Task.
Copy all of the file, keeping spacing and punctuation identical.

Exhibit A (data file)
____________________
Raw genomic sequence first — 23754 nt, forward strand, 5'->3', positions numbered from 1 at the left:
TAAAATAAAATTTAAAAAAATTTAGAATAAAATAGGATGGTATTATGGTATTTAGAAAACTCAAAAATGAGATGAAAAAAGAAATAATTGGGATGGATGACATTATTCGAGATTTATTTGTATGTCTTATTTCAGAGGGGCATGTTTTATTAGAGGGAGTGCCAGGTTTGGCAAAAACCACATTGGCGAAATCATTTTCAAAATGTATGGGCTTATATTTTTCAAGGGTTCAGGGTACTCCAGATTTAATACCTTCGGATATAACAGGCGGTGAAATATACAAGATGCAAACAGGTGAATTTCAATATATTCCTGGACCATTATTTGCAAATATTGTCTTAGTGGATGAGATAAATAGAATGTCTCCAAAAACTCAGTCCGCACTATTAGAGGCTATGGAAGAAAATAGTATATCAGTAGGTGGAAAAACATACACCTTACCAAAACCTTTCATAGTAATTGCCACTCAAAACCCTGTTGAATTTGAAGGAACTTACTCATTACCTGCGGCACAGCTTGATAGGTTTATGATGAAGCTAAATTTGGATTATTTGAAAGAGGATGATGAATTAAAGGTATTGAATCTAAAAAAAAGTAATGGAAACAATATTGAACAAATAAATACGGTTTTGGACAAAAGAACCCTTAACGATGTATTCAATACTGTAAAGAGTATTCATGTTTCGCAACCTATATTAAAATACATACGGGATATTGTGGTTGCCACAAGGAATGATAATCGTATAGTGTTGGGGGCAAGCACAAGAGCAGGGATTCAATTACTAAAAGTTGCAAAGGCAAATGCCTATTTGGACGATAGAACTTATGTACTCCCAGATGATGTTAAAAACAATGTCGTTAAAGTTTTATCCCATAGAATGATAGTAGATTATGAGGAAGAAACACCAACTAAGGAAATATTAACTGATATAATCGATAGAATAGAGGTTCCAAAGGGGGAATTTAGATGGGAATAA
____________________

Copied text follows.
Raw genomic sequence first — 23754 nt, forward strand, 5'->3', positions numbered from 1 at the left:
TAAAATAAAATTTAAAAAAATTTAGAATAAAATAGGATGGTATTATGGTATTTAGAAAACTCAAAAATGAGATGAAAAAAGAAATAATTGGGATGGATGACATTATTCGAGATTTATTTGTATGTCTTATTTCAGAGGGGCATGTTTTATTAGAGGGAGTGCCAGGTTTGGCAAAAACCACATTGGCGAAATCATTTTCAAAATGTATGGGCTTATATTTTTCAAGGGTTCAGGGTACTCCAGATTTAATACCTTCGGATATAACAGGCGGTGAAATATACAAGATGCAAACAGGTGAATTTCAATATATTCCTGGACCATTATTTGCAAATATTGTCTTAGTGGATGAGATAAATAGAATGTCTCCAAAAACTCAGTCCGCACTATTAGAGGCTATGGAAGAAAATAGTATATCAGTAGGTGGAAAAACATACACCTTACCAAAACCTTTCATAGTAATTGCCACTCAAAACCCTGTTGAATTTGAAGGAACTTACTCATTACCTGCGGCACAGCTTGATAGGTTTATGATGAAGCTAAATTTGGATTATTTGAAAGAGGATGATGAATTAAAGGTATTGAATCTAAAAAAAAGTAATGGAAACAATATTGAACAAATAAATACGGTTTTGGACAAAAGAACCCTTAACGATGTATTCAATACTGTAAAGAGTATTCATGTTTCGCAACCTATATTAAAATACATACGGGATATTGTGGTTGCCACAAGGAATGATAATCGTATAGTGTTGGGGGCAAGCACAAGAGCAGGGATTCAATTACTAAAAGTTGCAAAGGCAAATGCCTATTTGGACGATAGAACTTATGTACTCCCAGATGATGTTAAAAACAATGTCGTTAAAGTTTTATCCCATAGAATGATAGTAGATTATGAGGAAGAAACACCAACTAAGGAAATATTAACTGATATAATCGATAGAATAGAGGTTCCAAAGGGGGAATTTAGATGGGAATAA